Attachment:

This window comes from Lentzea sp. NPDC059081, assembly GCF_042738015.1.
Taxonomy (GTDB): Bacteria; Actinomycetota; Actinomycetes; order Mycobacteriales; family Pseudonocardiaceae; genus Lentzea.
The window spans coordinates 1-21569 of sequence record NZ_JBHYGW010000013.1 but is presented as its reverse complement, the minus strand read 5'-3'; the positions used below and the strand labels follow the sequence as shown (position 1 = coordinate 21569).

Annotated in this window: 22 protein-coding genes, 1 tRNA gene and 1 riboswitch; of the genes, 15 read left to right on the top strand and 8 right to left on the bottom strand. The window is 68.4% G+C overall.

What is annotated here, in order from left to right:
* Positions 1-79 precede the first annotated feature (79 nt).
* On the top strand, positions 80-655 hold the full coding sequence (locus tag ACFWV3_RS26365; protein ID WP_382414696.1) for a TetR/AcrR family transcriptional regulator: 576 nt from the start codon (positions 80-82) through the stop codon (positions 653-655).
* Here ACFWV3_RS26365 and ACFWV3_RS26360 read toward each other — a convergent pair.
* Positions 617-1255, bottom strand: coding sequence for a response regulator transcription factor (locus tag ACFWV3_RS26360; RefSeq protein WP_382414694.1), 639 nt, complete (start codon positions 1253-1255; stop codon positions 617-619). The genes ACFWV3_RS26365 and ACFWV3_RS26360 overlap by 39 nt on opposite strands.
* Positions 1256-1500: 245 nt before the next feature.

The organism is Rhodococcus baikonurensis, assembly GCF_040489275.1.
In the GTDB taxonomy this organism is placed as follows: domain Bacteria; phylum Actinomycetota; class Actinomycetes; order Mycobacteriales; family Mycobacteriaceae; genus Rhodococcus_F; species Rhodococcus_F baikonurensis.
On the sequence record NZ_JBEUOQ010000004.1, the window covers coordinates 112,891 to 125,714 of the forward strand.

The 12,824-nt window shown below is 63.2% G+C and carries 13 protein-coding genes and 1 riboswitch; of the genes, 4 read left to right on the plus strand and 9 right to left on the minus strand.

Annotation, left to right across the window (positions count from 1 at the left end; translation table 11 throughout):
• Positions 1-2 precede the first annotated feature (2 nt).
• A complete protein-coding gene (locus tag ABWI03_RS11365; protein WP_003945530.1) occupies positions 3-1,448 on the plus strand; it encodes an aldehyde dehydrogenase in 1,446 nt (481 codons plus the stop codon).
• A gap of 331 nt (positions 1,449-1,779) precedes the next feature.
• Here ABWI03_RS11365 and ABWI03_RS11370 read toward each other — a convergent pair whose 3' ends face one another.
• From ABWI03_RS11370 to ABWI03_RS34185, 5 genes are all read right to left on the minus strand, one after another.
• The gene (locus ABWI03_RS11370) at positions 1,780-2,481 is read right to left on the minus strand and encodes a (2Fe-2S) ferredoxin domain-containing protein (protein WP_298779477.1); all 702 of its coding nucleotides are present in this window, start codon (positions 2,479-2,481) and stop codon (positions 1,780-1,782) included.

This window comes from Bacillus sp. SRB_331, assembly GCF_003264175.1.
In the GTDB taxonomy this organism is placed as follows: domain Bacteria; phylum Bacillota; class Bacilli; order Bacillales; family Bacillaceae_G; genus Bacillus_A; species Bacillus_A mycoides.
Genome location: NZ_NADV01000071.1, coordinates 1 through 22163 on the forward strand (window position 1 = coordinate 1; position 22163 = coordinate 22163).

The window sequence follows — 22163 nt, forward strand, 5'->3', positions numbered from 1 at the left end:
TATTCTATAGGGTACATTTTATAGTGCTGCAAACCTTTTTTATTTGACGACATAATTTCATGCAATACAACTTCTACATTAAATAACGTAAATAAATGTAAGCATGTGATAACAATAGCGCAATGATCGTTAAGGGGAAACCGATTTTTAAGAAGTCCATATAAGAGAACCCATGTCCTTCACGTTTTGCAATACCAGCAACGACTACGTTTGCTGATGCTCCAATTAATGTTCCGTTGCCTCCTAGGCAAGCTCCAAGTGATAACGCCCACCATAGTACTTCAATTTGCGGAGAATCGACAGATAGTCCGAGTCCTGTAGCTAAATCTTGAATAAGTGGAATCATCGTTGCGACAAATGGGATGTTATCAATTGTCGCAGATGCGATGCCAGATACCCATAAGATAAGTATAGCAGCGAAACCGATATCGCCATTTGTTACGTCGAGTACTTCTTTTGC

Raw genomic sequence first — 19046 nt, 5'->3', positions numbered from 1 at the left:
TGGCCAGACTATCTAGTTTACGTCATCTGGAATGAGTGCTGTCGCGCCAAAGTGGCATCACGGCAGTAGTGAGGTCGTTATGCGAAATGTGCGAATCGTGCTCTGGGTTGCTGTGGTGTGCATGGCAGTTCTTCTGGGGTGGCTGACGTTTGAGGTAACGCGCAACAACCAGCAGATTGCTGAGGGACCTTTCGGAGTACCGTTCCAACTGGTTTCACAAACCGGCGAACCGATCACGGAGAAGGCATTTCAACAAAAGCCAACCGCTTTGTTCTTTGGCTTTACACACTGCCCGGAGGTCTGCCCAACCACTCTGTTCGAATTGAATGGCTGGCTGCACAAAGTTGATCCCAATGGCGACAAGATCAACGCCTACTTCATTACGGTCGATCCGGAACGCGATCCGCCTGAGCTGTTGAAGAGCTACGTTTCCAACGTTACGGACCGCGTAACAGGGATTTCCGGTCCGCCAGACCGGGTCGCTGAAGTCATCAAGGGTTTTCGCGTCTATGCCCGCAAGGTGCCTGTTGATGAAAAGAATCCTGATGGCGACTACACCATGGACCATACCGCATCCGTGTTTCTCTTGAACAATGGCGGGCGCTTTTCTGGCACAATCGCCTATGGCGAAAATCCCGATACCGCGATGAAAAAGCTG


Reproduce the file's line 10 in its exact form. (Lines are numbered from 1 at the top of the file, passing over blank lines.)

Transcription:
* Positions 1256-1500: 245 nt before the next feature.